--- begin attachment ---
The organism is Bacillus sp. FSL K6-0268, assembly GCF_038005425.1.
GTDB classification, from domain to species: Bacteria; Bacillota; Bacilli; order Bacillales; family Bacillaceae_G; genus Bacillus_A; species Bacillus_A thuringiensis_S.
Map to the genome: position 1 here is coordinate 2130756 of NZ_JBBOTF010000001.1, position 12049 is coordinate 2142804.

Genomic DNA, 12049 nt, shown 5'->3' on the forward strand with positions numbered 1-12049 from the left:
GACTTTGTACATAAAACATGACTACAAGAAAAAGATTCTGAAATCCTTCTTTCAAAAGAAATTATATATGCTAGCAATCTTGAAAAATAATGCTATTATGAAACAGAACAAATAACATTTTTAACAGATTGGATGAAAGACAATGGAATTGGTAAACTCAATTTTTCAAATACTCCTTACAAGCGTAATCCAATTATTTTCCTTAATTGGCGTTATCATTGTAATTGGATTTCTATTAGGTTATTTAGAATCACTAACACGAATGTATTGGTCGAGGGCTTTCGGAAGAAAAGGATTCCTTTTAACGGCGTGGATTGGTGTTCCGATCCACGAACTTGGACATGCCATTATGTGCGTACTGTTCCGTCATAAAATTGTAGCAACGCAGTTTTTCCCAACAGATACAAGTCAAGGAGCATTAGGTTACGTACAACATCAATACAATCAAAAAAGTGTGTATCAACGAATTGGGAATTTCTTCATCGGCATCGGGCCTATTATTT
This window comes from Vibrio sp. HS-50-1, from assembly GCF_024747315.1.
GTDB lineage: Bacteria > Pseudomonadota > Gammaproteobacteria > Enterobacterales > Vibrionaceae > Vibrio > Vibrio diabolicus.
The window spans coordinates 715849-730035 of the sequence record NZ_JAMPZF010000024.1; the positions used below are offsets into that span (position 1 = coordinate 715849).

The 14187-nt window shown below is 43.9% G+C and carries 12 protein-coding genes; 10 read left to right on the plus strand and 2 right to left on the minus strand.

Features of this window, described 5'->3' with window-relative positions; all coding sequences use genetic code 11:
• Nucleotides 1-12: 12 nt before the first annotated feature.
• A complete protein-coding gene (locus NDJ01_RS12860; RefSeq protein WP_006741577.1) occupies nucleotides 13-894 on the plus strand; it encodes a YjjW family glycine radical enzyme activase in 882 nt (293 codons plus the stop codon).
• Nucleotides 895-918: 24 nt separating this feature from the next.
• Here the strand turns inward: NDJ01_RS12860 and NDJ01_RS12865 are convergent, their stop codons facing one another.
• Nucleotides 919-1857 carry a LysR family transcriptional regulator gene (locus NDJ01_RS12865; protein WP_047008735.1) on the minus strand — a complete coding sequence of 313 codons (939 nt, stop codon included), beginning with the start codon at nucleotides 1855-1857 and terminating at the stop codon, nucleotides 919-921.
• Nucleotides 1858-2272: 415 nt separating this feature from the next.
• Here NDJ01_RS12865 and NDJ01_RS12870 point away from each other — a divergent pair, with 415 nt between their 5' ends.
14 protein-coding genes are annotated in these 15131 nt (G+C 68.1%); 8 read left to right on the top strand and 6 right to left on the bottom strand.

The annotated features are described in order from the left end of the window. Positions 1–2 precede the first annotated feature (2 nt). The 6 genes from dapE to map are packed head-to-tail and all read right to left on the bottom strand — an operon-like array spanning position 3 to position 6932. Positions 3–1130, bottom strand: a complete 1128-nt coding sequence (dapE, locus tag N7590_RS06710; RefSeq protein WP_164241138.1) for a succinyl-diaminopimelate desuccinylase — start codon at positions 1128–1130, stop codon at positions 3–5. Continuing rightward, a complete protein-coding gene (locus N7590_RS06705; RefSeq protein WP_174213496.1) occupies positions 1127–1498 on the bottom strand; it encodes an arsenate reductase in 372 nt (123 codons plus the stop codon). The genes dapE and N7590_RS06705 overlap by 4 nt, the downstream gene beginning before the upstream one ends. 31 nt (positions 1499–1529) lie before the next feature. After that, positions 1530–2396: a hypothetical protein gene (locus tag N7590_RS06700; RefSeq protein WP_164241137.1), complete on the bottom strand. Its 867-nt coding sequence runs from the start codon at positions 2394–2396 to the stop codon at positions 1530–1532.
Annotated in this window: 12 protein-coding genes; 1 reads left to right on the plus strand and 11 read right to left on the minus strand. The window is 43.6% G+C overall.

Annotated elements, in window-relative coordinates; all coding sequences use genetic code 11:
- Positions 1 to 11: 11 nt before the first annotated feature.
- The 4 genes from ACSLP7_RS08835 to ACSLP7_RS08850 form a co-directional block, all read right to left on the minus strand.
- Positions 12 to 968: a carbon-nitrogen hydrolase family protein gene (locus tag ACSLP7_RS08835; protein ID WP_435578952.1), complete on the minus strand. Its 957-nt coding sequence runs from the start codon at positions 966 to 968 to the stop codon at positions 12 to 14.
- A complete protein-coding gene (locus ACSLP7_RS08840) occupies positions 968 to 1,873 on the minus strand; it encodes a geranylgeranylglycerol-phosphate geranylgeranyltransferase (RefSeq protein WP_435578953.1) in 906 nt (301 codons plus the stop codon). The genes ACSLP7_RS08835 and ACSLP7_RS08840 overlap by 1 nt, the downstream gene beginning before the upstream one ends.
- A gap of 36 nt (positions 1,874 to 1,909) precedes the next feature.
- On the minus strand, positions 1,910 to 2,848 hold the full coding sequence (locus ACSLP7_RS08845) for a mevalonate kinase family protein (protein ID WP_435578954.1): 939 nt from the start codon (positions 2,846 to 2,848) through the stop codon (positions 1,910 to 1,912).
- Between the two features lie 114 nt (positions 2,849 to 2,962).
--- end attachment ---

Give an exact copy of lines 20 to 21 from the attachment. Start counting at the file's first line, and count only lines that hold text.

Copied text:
Annotated in this window: 12 protein-coding genes; 1 reads left to right on the plus strand and 11 read right to left on the minus strand. The window is 43.6% G+C overall.

Annotated elements, in window-relative coordinates; all coding sequences use genetic code 11: